Footed Beaker with Grotesque Decoration

Object Name: 
Footed Beaker with Grotesque Decoration

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Object Name: 
Footed Beaker with Grotesque Decoration
Place Made: 
Accession Number: 
Overall H: 13.4 cm; Rim Diam: 10.3 cm; Foot Diam: 7.9 cm
On Display
about 1500
Credit Line: 
Bequest of Jerome Strauss
Web Description: 
“Grotesque,” commonly used to denote something bizarre or absurd, is essentially an art term. It specifies an ornament of tendrils intertwined with creatures composed of human, animal, and plant shapes. By the time of Raphael (1483–1520), artists in Italy rediscovered this decorative pattern, which had originated in ancient Rome. It survived in the Domus Aurea, the remains of which were buried in the ground and therefore described as grottoe. Hence the name “grotesque” (Italian, grottesca). Renaissance grotesque ornaments remained popular for at least 100 years. They provided infinite possibilities for fantastic designs. Grotesque ornaments usually did not bear hidden meanings. Instead, they were applied for decorative purposes. The colorful decoration of the footed beaker shown here consists of two pairs of intertwined figures of half-human and half-plant shape. We do not know whether the addorsed white heads of some animals (possibly dogs) on either side of the bowl were intended merely as decoration, or whether they had some additional function, such as a reference to a coat of arms.
Strauss, Jerome, Former Collection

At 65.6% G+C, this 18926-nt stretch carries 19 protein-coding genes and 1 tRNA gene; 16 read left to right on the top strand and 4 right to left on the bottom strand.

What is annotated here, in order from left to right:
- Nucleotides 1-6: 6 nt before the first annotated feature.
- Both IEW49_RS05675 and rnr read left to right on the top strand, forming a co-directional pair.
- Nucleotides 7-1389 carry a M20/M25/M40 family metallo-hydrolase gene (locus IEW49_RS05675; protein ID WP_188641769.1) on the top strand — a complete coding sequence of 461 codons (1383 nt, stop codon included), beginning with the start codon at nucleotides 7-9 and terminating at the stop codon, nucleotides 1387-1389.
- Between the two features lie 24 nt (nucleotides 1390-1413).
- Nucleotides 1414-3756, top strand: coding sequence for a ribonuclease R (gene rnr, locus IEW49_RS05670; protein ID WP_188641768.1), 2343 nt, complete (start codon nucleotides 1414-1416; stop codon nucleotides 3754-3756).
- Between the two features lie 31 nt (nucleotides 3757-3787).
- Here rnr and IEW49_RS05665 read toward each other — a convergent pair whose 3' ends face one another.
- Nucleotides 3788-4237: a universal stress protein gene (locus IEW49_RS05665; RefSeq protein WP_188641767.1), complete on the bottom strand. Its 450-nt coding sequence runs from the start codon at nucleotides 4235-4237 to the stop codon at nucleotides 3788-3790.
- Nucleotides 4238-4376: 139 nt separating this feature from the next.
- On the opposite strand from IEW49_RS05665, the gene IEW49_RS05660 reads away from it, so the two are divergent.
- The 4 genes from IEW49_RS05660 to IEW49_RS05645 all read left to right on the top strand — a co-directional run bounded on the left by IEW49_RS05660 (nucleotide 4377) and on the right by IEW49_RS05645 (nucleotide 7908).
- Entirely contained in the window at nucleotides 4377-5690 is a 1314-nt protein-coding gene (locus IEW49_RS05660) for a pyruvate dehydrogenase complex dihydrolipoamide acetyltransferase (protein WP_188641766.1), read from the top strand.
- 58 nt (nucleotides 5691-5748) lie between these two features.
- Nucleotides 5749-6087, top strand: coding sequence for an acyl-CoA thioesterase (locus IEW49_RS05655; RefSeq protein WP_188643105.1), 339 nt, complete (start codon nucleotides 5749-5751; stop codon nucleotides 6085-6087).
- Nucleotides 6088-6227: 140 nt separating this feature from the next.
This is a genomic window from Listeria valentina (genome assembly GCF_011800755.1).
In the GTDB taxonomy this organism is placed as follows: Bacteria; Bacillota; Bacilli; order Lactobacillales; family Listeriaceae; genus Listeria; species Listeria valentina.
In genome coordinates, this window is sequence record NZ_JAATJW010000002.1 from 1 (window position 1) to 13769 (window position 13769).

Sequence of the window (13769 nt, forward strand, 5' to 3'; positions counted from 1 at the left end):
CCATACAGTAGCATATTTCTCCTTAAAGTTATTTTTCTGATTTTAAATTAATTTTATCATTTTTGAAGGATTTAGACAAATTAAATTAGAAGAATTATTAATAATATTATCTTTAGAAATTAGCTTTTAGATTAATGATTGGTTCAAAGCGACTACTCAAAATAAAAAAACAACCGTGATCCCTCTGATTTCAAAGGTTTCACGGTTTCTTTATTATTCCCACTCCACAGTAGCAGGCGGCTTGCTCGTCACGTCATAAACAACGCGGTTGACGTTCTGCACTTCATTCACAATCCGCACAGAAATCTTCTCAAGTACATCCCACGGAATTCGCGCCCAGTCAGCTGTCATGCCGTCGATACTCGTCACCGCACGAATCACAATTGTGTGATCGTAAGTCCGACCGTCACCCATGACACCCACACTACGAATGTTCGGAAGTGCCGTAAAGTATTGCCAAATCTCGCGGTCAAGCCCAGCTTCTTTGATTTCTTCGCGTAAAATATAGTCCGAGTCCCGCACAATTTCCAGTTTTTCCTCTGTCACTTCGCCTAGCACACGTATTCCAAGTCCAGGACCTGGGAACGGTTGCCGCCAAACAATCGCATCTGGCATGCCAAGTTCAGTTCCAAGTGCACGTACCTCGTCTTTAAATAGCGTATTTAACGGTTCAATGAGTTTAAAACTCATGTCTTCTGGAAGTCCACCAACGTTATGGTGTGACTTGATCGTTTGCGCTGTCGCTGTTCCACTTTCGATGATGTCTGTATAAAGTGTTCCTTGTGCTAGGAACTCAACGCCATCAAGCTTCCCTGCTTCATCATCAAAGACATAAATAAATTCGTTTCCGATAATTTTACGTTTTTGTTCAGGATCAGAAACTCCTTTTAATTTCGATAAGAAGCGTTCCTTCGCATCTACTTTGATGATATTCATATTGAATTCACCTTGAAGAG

Primary Description: 
Footed Beaker with Grotesque Decoration. Colorless. Blown; enameled, gilded. Beaker. Conical bowl with fire-polished rim, set directly on low, blown pedestal foot with infolded rim and with two pontil marks at its apex. First pontil mark was fire polished during second firing. Bowl is painted with two pairs of Triton like figures, wearing frills of green leaves around the head, and terminating below the waist in elaborate corolla of indented yellow leaves. Their flesh is painted in white, with some red hatching, and internal details are rendered in black line. Between and above each pair rise red and blue stems that cross and branch, at their tops, into fleshy scrolled foliage with white four petaled flowers. Each pair of figures is linked to other by curving green stem that they hold in their hands; stem is crosshatched in black and ends in large bell shaped flowers in blue and red, with smaller trefoils in turquoise. Above these, and below joined bodies of Triton-like figures, are four thin, scrolled branches with flowers, bracts, and leaves. Above lower border of conjoined yellow, blue, and red lines are two pairs of addorsed animal heads painted in white hatches with black. Below rim is gold border etched with two rows of scales, each fitted with red enamel dot; this is bounded, above and below, by lines of white dots enameled on glass. Foot is decorated with simulated gadrooning rendered by white petal forms shaded on one side by red line.
The Yearning for Venetian Glass: Beauty that Traversed Oceans and Time
Suntory Museum of Art 2011-08-10 through 2011-10-10
50th Anniversary Commemorative Exhibition “Art revisited, beauty revealed” III
The Yearning for Venetian Glass: Beauty that Traversed Oceans and Time (2011) illustrated, p. 36;
Murano, island of glass (2003) p. 43; BIB# 78339
L'Arte del Vetro a Murano (2002) illustrated, p. 42-43; BIB# 71727
Mille Anni di Arte del Vetro a Venezia (1982) p. 92 ff., #90;
Three Great Centuries of Venetian Glass (1958) illustrated, pp. 44-46, no. 24; BIB# 63296